Prosperity Op-ed May 2014

I have seen a steady stream of words claiming that if Rhode Island would just do what the rich folks want us to do, everything would be okay. Rather than calling it doing the bidding of the 1% the think tanks give it a bit of a veneer and call it the business climate. Whatever you call it, the prescriptions called for by the propagandists for the ruling class are almost exactly the opposite of what Rhode Island needs to create prosperity. According to a variety of authors including the Business Curmudgeon and Kansas Inc, the Kansas state agency tasked with economic development, there is absolutely no evidence that undoing environmental regulations does anything useful for the economy, and cutting taxes has an effect so small that you probably would not notice. The Business Curmudgeon is very clear about how little value is generated by these reports


” In fact, we are reluctant to touch any state or city business climate studies–although we will. With very few exceptions, most should never be read. Period! Most rankings are little more than bullets fired at an enemy–and like all bullets, they should be dodged. Most indexes and rankings will decide for you what is valued in a business climate and toss out all the rest. … in the process the reader becomes cannon fodder in the polarization of America. If nobody read this stuff, it might eventually go away. – See more at: ”


On the other hand there is an abundance of evidence linking strong regulatory climates with healthier economies beginning with Stephen Meyers classic 1991 study. The innovation generated by the need to clean up, combined with efficiencies generated by not throwing things away, has had a huge positive effect on many bottom lines even before we discuss the economics of the health and well being benefits that strong regulations bring. A number of studies have shown that the various sections of the Clean Air Act provide economic benefits ranging from 4 to 1 to 40 to 1 more than the costs of compliance in our communities.


Beyond bludgeoning us with the business climate, economic development efforts in Rhode Island are mostly misguided because they seek goals that do not match current conditions There is pretty good evidence that places like Rhode Island that saw their industrial development peaks more than 100 years ago, have sprawled away from urbanism, and have few natural resources that can be mined or drilled for have a long term drop in growth rates that are not amenable to reversal by business climate methodology. The more Rhode Island thrashes around for growth by giving the rich the tax cuts and loose wetland regulations they want, the less likely we are to achieve community prosperity.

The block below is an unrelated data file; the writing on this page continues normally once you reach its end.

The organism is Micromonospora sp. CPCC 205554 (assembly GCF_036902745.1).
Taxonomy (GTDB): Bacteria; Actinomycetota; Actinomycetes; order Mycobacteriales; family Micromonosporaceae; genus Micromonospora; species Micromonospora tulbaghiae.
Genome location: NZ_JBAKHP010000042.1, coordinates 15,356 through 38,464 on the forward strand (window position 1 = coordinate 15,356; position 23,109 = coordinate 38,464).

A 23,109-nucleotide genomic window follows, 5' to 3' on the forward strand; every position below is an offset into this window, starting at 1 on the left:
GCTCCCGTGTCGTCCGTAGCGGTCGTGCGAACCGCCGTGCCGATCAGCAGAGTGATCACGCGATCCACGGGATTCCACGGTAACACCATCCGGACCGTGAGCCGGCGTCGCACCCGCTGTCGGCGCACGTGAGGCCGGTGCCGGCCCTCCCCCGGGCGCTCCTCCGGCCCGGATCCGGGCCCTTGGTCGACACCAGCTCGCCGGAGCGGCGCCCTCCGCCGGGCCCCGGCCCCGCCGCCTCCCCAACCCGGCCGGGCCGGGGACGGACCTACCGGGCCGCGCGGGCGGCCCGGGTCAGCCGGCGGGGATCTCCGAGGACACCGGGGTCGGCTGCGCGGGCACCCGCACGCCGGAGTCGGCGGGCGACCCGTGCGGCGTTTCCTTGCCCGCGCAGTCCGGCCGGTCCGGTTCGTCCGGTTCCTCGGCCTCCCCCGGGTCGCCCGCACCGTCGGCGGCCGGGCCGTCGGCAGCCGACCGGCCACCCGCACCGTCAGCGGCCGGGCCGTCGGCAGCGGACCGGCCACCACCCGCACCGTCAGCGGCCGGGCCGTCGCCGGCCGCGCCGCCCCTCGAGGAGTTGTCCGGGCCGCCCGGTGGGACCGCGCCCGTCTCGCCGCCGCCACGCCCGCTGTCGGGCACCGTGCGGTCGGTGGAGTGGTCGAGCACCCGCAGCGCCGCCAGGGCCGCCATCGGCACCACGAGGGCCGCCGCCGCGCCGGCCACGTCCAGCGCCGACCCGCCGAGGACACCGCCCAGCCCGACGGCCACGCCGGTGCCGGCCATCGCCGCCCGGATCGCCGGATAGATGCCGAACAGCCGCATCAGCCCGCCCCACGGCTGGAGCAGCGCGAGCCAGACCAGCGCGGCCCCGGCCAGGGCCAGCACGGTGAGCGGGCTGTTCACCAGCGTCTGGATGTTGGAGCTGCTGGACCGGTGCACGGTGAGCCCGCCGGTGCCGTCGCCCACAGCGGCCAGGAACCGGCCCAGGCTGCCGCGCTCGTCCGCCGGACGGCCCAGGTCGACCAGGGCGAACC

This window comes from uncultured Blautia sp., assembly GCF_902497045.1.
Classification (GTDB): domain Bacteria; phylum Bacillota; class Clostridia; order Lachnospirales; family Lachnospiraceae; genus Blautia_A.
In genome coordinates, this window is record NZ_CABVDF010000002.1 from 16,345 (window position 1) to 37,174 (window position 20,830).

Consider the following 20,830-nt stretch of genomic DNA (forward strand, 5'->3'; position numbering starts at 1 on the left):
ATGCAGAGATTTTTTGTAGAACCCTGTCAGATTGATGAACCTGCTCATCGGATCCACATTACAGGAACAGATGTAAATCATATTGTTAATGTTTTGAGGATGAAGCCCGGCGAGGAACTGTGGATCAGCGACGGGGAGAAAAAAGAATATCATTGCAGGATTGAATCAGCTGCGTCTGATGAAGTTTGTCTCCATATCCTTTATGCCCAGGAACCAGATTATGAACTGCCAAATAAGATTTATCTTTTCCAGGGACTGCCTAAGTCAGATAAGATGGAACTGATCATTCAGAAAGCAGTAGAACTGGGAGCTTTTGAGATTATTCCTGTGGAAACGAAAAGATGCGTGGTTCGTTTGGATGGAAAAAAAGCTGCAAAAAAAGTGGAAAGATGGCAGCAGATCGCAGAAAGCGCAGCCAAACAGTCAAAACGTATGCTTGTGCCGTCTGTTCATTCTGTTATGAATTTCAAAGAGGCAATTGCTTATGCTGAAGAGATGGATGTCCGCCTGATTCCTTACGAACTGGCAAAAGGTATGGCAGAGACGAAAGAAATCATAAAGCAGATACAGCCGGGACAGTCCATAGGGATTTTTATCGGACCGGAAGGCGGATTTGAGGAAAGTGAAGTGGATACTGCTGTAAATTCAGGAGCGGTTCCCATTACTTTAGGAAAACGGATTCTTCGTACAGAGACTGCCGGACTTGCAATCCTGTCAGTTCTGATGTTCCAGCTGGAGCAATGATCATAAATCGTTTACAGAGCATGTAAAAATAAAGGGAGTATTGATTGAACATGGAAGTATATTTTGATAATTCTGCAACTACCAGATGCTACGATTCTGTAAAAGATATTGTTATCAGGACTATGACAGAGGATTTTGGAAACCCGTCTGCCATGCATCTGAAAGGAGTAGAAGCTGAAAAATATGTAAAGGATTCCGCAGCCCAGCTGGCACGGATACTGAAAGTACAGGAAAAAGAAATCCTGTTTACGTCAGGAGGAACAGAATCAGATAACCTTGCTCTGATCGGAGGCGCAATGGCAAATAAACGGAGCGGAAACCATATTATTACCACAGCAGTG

Understanding the slow growth environment we find ourselves in, and understanding that in order to achieve prosperity iRhode Island will need to heal ecosystems, reduce economic inequality ( the literature on how rising inequality undermines economies is growing rapidly) , reduce our use of fossil fuels, adapt to climate change and dramatically improve our food security, one has to wonder why so many in government and business continue to offer the same tired formula they have offered Rhode Island for 30 years, when all it has brought us are things like 38 Studios and nearly brought us a billion dollar debt for a white elephant container port in Quonset that was only averted when the people rose up to stop the elite from acting stupid with our money.


Clearly following the business climate think tanks prescriptions will prevent us from reducing inequality and getting ready for the changing climate, The World Bank has recently discovered that in low income communities making sure the fruits of development accrue to the community rather than get captured by outsiders, and practicing economic democracy, in which the community members have a voice and a vote in how money is invested in the community, is the only way to create the triple bottom line win-win-win our communities need.

2 thoughts on “Prosperity Op-ed May 2014

  1. Pingback: Environmental, Health and Safety News – The economics of good environmental policy, 40 to 1 more than the costs of compliance

  2. Pingback: Christopher A. Haase » Blog Archive » The economics of good environmental policy, 40 to 1 more than the costs of compliance

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